Aloni drew my attention with his presentation at the opening of a business exposition a year ago. Passers-by were invited to dip a brush in their favorite color and paint a line on a wall-size white canvas. The result was a spectrum, a mosaic of many colors, contributed to by many individuals. Later I visited his studio, styled as a mix between a bar and gallery (and named for the 19th century French artist Paul Gaugin, who painted the lost eden of Tahiti). I looked at Aloni’s works and was captured by their charm. “Managers of marketing,” Aloni says, “must love life. They don’t need to love the work of marketing – after all, a laborer in a chocolate factory is hardly expected to be continue being thrilled about chocolate – but that laborer does need to love the people for whom her or his work is designated.”
Ofer Aloni is careful to talk about people rather than clients or customers, and about the content of the advertising message rather than its form. He riles against “the cold, patronizing world of marketing”. In recent years, marketing aggression, subversive and blatant, have become the main sales tool in our lives: “I scream therefore I exist.” Israelis of a more refined nature are tossed aside.
The Hebrew spoken by Aloni, like his creative marketing work, is based on surprising and unexpected connections. His Hebrew lilts, in complete opposition to the uber eroded pseudo-cool Hebrew of broad-spectrum Israeli advertising campaigns. “These campaigns,” says Aloni, “pollute our social air. They are illusional distortions. I praise innocence in marketing, that artistic foundation missing from practical objectives. The intimate value of marketing, according to my perception, can be manifested through minimal means such as the touch of a brush, the drip of color.” Technology which seemingly connects people actually causes them to distance. Two people who have conducted a lengthy internet chat, writes Ofer Aloni in “A cultural marketing manifest”, may easily find difficulty in chatting with each other face to face, eye to eye. internet-addicted surfers simply do not know how to conduct a basic, human conversation.” They are the people to whom inhuman marketing, which Ofer Aloni finds highly disturbing, is directed.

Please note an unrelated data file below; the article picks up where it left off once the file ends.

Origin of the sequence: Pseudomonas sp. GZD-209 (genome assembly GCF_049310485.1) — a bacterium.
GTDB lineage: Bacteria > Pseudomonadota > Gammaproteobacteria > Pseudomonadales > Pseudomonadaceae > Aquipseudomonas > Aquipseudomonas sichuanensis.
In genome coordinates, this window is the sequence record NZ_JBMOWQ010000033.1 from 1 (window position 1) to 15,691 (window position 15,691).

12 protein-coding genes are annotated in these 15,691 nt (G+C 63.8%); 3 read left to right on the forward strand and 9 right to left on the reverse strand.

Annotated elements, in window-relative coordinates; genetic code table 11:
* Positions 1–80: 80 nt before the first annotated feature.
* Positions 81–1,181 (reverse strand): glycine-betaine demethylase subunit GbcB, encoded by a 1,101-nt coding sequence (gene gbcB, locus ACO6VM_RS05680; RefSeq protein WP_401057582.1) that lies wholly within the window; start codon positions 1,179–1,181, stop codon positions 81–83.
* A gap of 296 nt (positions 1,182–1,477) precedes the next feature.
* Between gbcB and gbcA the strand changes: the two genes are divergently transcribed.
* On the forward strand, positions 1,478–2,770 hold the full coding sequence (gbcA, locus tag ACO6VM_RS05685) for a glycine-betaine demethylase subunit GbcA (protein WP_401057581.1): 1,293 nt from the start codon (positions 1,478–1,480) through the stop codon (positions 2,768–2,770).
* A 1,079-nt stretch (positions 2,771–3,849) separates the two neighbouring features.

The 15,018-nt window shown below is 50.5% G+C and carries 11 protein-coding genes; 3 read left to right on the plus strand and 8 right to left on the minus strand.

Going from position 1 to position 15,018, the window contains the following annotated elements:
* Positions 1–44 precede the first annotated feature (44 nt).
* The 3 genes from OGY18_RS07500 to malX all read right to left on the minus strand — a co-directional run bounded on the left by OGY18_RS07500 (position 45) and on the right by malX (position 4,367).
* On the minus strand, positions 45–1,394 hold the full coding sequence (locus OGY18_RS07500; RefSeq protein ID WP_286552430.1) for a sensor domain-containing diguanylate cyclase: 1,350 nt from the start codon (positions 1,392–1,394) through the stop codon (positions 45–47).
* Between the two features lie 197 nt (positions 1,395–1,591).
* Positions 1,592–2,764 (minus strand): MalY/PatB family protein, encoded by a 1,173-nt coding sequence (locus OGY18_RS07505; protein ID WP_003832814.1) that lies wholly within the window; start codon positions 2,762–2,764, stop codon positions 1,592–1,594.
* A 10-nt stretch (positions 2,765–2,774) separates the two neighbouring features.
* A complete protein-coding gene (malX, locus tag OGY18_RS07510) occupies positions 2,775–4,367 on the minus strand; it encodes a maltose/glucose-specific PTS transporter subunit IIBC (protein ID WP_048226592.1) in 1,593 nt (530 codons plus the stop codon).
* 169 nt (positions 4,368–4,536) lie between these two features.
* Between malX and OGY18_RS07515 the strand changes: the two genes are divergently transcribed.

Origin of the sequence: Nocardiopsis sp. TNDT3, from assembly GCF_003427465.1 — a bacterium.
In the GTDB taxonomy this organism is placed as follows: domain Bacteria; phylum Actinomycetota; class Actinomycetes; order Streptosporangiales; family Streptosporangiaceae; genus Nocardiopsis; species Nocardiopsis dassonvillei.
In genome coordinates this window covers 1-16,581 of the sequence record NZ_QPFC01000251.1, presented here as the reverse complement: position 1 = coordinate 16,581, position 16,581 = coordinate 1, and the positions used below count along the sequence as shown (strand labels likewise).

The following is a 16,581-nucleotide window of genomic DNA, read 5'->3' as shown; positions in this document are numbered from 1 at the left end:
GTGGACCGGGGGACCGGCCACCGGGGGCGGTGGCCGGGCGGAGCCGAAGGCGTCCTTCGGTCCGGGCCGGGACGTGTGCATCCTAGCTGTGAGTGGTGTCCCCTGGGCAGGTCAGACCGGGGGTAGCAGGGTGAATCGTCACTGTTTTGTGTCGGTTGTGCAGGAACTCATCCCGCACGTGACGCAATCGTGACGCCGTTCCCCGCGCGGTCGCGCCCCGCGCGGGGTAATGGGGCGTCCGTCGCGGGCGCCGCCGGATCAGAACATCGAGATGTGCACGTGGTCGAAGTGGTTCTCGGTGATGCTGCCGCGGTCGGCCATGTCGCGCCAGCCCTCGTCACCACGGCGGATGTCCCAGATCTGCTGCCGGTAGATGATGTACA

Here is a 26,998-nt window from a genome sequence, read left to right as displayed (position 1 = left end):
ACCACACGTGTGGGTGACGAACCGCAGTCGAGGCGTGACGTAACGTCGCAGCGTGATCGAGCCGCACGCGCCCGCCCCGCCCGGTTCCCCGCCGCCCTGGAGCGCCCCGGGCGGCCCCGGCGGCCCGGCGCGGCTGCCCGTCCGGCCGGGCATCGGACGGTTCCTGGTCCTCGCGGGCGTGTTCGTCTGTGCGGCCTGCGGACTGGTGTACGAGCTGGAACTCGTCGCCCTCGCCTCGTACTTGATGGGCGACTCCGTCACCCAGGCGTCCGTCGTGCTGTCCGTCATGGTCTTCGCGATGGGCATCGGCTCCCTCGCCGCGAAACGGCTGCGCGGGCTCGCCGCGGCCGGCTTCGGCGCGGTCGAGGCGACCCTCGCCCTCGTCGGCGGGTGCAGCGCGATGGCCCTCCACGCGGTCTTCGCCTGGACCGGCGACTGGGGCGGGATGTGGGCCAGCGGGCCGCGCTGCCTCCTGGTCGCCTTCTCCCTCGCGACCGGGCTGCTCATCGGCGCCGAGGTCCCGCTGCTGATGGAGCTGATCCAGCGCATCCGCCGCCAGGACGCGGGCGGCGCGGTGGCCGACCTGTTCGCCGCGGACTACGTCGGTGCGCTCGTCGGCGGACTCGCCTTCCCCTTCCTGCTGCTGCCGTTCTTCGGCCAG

To date, the style of inhuman marketing has failed. I tell Aloni about the billions of dollars invested over the past five years in establishing data bases on internet surfers, on buyers and sellers and anyone showing interest in the web: all of it wasted investment. Almost nothing useful to business has come of all that money. The raw data has flooded and blocked server and computer memories. Business software of the smartest kinds have not succeeded in structuring the profile of a reliable customer, nor have the programs shown themselves convincing enough to be applied to personal marketing. People have found ways to protect their privacy.
Aloni does not oppose economics and the market. He established the Kawasaki exhibition for the Automotor expo, and the Leumit Health Fund display at the Family Health Exhibition. Nor does he rattle off, rote, the left’s anti-economy views. “If not for economics,” Aloni says, “each of us would stay at home, with our goat and our lettuce, and would be prevented from having social interactions with new people and worlds.” Without an economy there is no society, no community, just an empty utopian ideal, and archipelago of isolated islands. The economy is vital, but Ofer Aloni seeks within it partnership, creativity, and believes that marketing can adopt a human face, even if it survives as a pursued creature in the predatory Israeli jungle.
This article appeared in Yediot Aharonot, Israel’s leading newspaper, in the Friday Economics Magazine “Mammon”